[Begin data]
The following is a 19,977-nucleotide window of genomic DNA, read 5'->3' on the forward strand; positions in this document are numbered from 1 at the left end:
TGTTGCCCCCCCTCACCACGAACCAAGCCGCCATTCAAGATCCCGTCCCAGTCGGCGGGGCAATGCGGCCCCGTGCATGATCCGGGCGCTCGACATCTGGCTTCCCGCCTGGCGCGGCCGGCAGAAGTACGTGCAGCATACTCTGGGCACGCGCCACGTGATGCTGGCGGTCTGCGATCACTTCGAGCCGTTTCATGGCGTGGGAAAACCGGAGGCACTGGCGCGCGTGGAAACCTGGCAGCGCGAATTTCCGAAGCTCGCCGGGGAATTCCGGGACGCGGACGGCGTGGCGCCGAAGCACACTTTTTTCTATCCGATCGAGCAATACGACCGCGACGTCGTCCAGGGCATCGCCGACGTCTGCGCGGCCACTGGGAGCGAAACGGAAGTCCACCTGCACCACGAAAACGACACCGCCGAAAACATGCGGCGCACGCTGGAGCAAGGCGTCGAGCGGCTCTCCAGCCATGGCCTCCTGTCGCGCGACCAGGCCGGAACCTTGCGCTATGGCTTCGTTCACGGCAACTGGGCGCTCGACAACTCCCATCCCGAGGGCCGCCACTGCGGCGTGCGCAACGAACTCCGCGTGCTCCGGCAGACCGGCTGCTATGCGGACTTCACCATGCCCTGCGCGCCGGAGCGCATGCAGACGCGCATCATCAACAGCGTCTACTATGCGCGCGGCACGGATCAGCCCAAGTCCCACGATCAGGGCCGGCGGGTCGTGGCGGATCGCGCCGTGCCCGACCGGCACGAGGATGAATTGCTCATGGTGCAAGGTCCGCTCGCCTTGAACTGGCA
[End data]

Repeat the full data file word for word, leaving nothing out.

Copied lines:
The following is a 19,977-nucleotide window of genomic DNA, read 5'->3' on the forward strand; positions in this document are numbered from 1 at the left end:
TGTTGCCCCCCCTCACCACGAACCAAGCCGCCATTCAAGATCCCGTCCCAGTCGGCGGGGCAATGCGGCCCCGTGCATGATCCGGGCGCTCGACATCTGGCTTCCCGCCTGGCGCGGCCGGCAGAAGTACGTGCAGCATACTCTGGGCACGCGCCACGTGATGCTGGCGGTCTGCGATCACTTCGAGCCGTTTCATGGCGTGGGAAAACCGGAGGCACTGGCGCGCGTGGAAACCTGGCAGCGCGAATTTCCGAAGCTCGCCGGGGAATTCCGGGACGCGGACGGCGTGGCGCCGAAGCACACTTTTTTCTATCCGATCGAGCAATACGACCGCGACGTCGTCCAGGGCATCGCCGACGTCTGCGCGGCCACTGGGAGCGAAACGGAAGTCCACCTGCACCACGAAAACGACACCGCCGAAAACATGCGGCGCACGCTGGAGCAAGGCGTCGAGCGGCTCTCCAGCCATGGCCTCCTGTCGCGCGACCAGGCCGGAACCTTGCGCTATGGCTTCGTTCACGGCAACTGGGCGCTCGACAACTCCCATCCCGAGGGCCGCCACTGCGGCGTGCGCAACGAACTCCGCGTGCTCCGGCAGACCGGCTGCTATGCGGACTTCACCATGCCCTGCGCGCCGGAGCGCATGCAGACGCGCATCATCAACAGCGTCTACTATGCGCGCGGCACGGATCAGCCCAAGTCCCACGATCAGGGCCGGCGGGTCGTGGCGGATCGCGCCGTGCCCGACCGGCACGAGGATGAATTGCTCATGGTGCAAGGTCCGCTCGCCTTGAACTGGCA